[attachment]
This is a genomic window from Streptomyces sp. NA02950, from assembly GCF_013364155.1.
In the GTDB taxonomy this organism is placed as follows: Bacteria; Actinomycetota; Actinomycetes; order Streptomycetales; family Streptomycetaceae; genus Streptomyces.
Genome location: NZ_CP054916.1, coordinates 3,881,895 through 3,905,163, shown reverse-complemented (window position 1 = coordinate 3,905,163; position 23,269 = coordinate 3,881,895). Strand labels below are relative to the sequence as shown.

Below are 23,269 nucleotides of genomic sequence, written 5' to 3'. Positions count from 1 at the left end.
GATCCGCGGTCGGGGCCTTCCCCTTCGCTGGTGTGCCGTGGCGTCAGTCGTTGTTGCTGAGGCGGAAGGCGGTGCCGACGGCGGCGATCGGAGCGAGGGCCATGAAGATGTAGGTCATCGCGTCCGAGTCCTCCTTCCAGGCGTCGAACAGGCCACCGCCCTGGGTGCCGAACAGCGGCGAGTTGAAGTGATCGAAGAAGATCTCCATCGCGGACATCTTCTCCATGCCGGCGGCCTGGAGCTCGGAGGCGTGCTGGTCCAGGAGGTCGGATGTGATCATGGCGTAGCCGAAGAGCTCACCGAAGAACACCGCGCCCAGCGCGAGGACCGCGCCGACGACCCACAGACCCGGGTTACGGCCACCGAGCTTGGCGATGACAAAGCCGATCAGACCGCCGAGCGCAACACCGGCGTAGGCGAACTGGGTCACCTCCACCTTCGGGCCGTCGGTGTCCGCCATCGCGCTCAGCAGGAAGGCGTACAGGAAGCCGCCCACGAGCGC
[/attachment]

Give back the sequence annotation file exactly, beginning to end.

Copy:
This is a genomic window from Streptomyces sp. NA02950, from assembly GCF_013364155.1.
In the GTDB taxonomy this organism is placed as follows: Bacteria; Actinomycetota; Actinomycetes; order Streptomycetales; family Streptomycetaceae; genus Streptomyces.
Genome location: NZ_CP054916.1, coordinates 3,881,895 through 3,905,163, shown reverse-complemented (window position 1 = coordinate 3,905,163; position 23,269 = coordinate 3,881,895). Strand labels below are relative to the sequence as shown.

Below are 23,269 nucleotides of genomic sequence, written 5' to 3'. Positions count from 1 at the left end.
GATCCGCGGTCGGGGCCTTCCCCTTCGCTGGTGTGCCGTGGCGTCAGTCGTTGTTGCTGAGGCGGAAGGCGGTGCCGACGGCGGCGATCGGAGCGAGGGCCATGAAGATGTAGGTCATCGCGTCCGAGTCCTCCTTCCAGGCGTCGAACAGGCCACCGCCCTGGGTGCCGAACAGCGGCGAGTTGAAGTGATCGAAGAAGATCTCCATCGCGGACATCTTCTCCATGCCGGCGGCCTGGAGCTCGGAGGCGTGCTGGTCCAGGAGGTCGGATGTGATCATGGCGTAGCCGAAGAGCTCACCGAAGAACACCGCGCCCAGCGCGAGGACCGCGCCGACGACCCACAGACCCGGGTTACGGCCACCGAGCTTGGCGATGACAAAGCCGATCAGACCGCCGAGCGCAACACCGGCGTAGGCGAACTGGGTCACCTCCACCTTCGGGCCGTCGGTGTCCGCCATCGCGCTCAGCAGGAAGGCGTACAGGAAGCCGCCCACGAGCGC